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    Mechanistic insight into RET kinase inhibitors targeting the DFG-out conformation in RET-rearranged cancer

    Plenker, D. and Riedel, M. and Brägelmann, J. and Dammert, M.A. and Chauhan, R. and Knowles, P.K. and Lorenz, C. and Keul, M. and Bührmann, M. and Pagel, O. and Tischler, V. and Scheel, A.H. and Schütte, D. and Song, Y. and Stark, J. and Mrugalla, F. and Alber, Y. and Richters, A. and Engel, J. and Leenders, F. and Heuckmann, J.M. and Wolf, J. and Diebold, J. and Pall, G. and Peifer, M. and Aerts, M. and Gevaert, K. and Zahedi, R.P. and Buettner, R. and Shokat, K.M. and McDonald, Neil Q. and Kast, S.M. and Gautschi, O. and Thomas, R.K. and Sos, M.L. (2017) Mechanistic insight into RET kinase inhibitors targeting the DFG-out conformation in RET-rearranged cancer. Science Translational Medicine 9 (394), ISSN 1946-6234.

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    Abstract

    Oncogenic fusion events have been identified in a broad range of tumors. Among them, RET rearrangements represent distinct and potentially druggable targets that are recurrently found in lung adenocarcinomas. Here, we provide further evidence that current anti-RET drugs may not be potent enough to induce durable responses in such tumors. We report that potent inhibitors such as AD80 or ponatinib that stably bind in the DFG-out conformation of RET may overcome these limitations and selectively kill RET-rearranged tumors. Using chemical genomics in conjunction with phosphoproteomic analyses in RET-rearranged cells we identify the CCDC6-RETI788N mutation and drug-induced MAPK pathway reactivation as possible mechanisms, by which tumors may escape the activity of RET inhibitors. Our data provide mechanistic insight into the druggability of RET kinase fusions that may be of help for the development of effective therapies targeting such tumors.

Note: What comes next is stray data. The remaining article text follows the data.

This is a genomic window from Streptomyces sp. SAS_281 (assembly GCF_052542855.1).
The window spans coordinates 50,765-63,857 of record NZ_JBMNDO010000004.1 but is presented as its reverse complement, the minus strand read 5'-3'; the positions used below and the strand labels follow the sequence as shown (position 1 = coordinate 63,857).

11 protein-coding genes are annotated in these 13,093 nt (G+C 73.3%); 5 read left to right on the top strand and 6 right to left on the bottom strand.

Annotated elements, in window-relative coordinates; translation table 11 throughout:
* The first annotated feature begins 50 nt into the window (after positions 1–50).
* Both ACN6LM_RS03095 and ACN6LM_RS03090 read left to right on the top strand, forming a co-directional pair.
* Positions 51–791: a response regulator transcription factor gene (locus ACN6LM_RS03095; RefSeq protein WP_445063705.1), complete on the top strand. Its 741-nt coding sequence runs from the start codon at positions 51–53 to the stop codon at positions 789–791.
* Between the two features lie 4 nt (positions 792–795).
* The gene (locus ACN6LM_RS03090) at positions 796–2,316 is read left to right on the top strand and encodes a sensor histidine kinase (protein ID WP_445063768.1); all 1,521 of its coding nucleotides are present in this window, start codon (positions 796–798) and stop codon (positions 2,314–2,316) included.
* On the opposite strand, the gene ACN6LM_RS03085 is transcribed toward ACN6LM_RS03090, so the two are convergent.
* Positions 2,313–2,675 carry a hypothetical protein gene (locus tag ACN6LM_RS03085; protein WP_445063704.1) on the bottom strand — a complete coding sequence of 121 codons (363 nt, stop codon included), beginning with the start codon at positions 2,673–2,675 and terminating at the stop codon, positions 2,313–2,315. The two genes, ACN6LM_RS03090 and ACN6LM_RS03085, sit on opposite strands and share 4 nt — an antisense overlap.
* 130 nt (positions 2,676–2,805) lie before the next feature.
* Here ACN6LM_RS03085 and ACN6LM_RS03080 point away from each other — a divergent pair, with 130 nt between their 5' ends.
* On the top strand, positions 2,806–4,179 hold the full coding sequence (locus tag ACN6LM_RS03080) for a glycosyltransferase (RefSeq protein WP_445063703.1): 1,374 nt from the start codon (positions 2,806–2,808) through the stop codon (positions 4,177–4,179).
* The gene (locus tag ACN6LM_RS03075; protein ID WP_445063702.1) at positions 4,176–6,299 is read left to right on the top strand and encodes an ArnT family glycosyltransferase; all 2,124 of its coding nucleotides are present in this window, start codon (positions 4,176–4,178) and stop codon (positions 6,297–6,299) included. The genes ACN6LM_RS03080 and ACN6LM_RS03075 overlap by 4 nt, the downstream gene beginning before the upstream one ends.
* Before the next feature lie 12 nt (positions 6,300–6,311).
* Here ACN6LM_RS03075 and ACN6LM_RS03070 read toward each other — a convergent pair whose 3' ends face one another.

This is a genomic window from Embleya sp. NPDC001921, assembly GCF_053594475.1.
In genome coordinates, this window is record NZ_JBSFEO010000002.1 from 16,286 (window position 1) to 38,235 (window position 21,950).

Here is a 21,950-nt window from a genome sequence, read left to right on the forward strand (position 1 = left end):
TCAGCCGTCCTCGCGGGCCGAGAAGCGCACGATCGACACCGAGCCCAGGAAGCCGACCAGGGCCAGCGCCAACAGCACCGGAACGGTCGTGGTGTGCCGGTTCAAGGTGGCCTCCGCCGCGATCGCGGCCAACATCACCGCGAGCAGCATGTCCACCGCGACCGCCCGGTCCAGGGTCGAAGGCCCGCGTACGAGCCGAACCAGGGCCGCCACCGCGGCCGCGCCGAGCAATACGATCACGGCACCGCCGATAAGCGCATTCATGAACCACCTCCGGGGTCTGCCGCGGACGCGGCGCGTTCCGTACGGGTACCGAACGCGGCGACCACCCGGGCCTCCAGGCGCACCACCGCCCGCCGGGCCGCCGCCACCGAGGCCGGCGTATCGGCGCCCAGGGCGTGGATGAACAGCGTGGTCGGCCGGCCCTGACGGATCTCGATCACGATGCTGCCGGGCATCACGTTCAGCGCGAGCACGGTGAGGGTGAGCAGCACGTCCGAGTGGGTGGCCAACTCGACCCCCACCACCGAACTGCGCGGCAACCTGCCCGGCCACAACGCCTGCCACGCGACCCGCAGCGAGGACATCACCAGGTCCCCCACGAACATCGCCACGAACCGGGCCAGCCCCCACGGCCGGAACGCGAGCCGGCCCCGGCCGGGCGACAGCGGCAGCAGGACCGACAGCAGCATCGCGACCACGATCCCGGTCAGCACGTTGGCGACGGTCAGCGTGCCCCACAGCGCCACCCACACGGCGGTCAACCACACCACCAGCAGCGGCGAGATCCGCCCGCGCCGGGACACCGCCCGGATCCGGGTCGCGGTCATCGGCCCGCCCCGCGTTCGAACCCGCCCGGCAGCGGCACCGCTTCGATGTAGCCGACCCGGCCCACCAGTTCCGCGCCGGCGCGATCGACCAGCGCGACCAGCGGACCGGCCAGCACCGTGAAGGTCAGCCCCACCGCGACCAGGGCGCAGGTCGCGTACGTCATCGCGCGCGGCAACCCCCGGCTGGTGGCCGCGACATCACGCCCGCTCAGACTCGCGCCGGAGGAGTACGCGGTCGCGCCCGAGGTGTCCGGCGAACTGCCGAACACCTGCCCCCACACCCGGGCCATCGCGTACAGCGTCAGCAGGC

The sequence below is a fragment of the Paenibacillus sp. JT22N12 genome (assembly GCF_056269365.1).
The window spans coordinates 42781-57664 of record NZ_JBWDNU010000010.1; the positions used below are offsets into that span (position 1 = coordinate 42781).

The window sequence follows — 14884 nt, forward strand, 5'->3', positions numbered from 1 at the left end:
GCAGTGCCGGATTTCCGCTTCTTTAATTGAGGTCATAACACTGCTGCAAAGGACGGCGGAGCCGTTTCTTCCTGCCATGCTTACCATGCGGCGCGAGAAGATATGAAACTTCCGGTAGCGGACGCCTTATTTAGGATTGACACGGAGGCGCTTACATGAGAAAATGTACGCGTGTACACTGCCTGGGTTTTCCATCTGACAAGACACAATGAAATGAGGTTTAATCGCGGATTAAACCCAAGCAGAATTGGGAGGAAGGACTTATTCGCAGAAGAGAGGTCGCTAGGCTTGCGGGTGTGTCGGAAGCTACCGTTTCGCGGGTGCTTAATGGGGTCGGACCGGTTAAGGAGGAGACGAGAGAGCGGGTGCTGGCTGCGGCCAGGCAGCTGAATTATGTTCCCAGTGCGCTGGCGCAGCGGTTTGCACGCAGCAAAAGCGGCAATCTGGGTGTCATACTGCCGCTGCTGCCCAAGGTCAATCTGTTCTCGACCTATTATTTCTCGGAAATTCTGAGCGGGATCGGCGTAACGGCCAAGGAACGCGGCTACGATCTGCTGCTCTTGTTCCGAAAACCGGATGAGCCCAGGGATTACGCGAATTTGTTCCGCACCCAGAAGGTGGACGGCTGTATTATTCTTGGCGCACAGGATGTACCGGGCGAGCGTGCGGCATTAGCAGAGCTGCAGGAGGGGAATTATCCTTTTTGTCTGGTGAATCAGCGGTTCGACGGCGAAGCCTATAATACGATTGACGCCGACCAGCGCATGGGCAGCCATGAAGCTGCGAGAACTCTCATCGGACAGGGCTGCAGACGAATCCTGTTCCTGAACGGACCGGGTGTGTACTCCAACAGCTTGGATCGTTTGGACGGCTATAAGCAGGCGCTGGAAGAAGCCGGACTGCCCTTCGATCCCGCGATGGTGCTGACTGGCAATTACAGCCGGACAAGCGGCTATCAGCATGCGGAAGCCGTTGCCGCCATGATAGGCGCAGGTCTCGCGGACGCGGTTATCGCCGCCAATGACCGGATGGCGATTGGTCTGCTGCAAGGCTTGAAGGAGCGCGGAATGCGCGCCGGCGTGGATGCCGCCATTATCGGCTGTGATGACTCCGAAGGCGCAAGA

Metadata

    Item Type: Article
    Additional Information: This is the author’s version of the work. It is posted here by permission of the AAAS for personal use, not for redistribution. The definitive version was published at the link above. Supported by the Francis Crick Institute, which receives its core funding from Cancer Research UK (FC001115), the UK Medical Research Council (FC001115) and the Wellcome Trust (FC001115); by the NCI/NIH (grant reference 5R01CA197178); by the Association f
    School: Birkbeck Schools and Departments > School of Science > Biological Sciences
    Research Centre: Structural Molecular Biology, Institute of (ISMB)
    Depositing User: Neil Mcdonald
    Date Deposited: 09 Jan 2018 10:58
    Last Modified: 28 Sep 2018 13:07
    URI: http://eprints.bbk.ac.uk/id/eprint/18406

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